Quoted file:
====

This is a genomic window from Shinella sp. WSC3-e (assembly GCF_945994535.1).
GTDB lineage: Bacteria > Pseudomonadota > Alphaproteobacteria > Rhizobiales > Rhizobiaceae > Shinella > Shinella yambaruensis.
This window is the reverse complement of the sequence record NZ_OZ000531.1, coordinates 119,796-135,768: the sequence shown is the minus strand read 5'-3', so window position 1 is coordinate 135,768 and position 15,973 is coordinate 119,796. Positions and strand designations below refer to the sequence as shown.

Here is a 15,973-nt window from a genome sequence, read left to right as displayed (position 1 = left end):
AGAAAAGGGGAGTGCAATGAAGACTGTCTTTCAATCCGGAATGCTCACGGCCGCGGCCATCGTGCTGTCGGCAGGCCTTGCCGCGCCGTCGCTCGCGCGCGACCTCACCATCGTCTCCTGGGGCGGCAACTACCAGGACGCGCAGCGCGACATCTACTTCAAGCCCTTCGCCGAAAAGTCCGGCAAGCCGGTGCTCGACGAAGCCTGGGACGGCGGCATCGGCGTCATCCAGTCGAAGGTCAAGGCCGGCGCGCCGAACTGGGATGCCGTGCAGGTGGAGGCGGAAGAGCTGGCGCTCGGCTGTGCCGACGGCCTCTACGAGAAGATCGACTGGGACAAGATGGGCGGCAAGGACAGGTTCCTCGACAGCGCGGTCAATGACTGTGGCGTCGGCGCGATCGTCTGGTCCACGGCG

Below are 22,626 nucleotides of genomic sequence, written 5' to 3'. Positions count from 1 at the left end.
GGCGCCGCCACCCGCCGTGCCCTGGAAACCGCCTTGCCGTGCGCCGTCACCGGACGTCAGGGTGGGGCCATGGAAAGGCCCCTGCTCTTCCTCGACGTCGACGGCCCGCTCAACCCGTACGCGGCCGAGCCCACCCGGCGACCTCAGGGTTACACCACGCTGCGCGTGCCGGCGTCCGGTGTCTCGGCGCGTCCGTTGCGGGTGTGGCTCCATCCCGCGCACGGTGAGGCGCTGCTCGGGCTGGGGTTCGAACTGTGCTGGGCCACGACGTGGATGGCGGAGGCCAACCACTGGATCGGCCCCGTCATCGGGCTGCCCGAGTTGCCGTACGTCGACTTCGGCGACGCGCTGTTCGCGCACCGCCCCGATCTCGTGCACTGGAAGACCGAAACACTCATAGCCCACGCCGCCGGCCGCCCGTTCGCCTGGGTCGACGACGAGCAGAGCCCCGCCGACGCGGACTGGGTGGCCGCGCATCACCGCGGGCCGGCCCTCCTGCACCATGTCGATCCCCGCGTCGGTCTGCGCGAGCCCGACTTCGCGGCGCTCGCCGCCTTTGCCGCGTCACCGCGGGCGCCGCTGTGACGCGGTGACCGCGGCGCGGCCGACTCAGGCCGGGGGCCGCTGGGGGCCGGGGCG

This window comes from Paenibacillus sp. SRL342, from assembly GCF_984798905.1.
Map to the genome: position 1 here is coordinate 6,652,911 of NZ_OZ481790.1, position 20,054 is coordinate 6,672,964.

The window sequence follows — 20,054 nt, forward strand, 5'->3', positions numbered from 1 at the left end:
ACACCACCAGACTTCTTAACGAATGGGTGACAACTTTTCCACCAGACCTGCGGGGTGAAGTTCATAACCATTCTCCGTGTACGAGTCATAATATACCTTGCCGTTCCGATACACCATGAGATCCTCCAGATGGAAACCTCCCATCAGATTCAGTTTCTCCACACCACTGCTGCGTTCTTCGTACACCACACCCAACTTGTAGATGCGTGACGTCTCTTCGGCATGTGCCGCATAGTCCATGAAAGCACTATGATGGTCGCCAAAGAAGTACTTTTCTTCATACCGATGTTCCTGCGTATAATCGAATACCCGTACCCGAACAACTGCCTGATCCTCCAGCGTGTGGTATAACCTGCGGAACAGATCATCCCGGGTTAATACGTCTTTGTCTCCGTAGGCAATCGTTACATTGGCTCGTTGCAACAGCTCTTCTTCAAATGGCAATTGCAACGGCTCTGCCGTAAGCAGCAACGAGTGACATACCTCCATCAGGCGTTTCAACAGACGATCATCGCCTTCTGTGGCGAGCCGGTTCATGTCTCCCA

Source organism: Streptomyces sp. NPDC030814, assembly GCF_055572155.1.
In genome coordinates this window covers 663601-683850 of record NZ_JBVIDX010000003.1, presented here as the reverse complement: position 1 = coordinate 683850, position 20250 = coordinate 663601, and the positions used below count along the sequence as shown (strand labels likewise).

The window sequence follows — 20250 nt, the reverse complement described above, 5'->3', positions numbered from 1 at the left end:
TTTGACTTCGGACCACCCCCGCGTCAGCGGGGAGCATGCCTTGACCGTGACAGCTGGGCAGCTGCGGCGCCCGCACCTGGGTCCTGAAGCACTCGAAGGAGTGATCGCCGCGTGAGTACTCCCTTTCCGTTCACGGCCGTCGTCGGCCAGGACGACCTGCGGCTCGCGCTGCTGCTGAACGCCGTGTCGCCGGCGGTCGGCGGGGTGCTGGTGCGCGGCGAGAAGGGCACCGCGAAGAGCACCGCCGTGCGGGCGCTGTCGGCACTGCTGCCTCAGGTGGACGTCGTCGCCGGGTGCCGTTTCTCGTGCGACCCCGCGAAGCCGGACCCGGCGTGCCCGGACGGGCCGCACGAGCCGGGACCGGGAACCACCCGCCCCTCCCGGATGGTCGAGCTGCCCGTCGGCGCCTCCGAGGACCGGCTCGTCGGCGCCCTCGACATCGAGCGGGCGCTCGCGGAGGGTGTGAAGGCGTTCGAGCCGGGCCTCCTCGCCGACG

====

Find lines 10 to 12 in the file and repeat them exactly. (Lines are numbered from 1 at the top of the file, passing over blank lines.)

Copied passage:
The window sequence follows — 20,054 nt, forward strand, 5'->3', positions numbered from 1 at the left end:
ACACCACCAGACTTCTTAACGAATGGGTGACAACTTTTCCACCAGACCTGCGGGGTGAAGTTCATAACCATTCTCCGTGTACGAGTCATAATATACCTTGCCGTTCCGATACACCATGAGATCCTCCAGATGGAAACCTCCCATCAGATTCAGTTTCTCCACACCACTGCTGCGTTCTTCGTACACCACACCCAACTTGTAGATGCGTGACGTCTCTTCGGCATGTGCCGCATAGTCCATGAAAGCACTATGATGGTCGCCAAAGAAGTACTTTTCTTCATACCGATGTTCCTGCGTATAATCGAATACCCGTACCCGAACAACTGCCTGATCCTCCAGCGTGTGGTATAACCTGCGGAACAGATCATCCCGGGTTAATACGTCTTTGTCTCCGTAGGCAATCGTTACATTGGCTCGTTGCAACAGCTCTTCTTCAAATGGCAATTGCAACGGCTCTGCCGTAAGCAGCAACGAGTGACATACCTCCATCAGGCGTTTCAACAGACGATCATCGCCTTCTGTGGCGAGCCGGTTCATGTCTCCCA

Source organism: Streptomyces sp. NPDC030814, assembly GCF_055572155.1.